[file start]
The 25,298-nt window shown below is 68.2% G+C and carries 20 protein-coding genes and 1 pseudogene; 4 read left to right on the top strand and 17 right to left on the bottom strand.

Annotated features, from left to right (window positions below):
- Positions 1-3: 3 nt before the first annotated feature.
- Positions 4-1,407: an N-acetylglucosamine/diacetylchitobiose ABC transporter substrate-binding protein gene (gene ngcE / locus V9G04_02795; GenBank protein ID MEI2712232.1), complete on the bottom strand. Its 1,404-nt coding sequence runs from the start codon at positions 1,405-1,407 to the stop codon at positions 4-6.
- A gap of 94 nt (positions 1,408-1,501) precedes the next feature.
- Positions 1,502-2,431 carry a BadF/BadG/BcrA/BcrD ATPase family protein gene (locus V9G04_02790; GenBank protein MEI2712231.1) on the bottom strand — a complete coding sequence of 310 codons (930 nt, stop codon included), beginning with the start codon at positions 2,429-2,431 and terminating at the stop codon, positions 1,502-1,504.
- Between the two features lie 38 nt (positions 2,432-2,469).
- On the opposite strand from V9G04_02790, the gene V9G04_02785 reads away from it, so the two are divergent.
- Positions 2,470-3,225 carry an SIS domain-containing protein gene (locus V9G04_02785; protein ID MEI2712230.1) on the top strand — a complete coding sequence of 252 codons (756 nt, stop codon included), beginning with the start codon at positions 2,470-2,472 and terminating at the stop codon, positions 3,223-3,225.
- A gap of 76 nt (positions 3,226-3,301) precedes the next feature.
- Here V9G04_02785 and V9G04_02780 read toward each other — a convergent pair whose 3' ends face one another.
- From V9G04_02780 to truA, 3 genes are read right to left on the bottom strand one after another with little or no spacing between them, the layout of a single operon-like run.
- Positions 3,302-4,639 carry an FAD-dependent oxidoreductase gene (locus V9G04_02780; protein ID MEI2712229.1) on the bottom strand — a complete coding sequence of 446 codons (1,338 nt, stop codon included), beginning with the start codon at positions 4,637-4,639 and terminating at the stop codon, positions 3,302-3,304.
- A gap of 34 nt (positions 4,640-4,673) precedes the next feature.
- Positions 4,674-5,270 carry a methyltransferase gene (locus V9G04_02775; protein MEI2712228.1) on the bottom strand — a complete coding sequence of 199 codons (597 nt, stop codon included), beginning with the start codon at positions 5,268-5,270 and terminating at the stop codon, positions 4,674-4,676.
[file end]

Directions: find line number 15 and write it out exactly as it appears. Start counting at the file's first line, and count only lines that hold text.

- Positions 4,674-5,270 carry a methyltransferase gene (locus V9G04_02775; protein MEI2712228.1) on the bottom strand — a complete coding sequence of 199 codons (597 nt, stop codon included), beginning with the start codon at positions 5,268-5,270 and terminating at the stop codon, positions 4,674-4,676.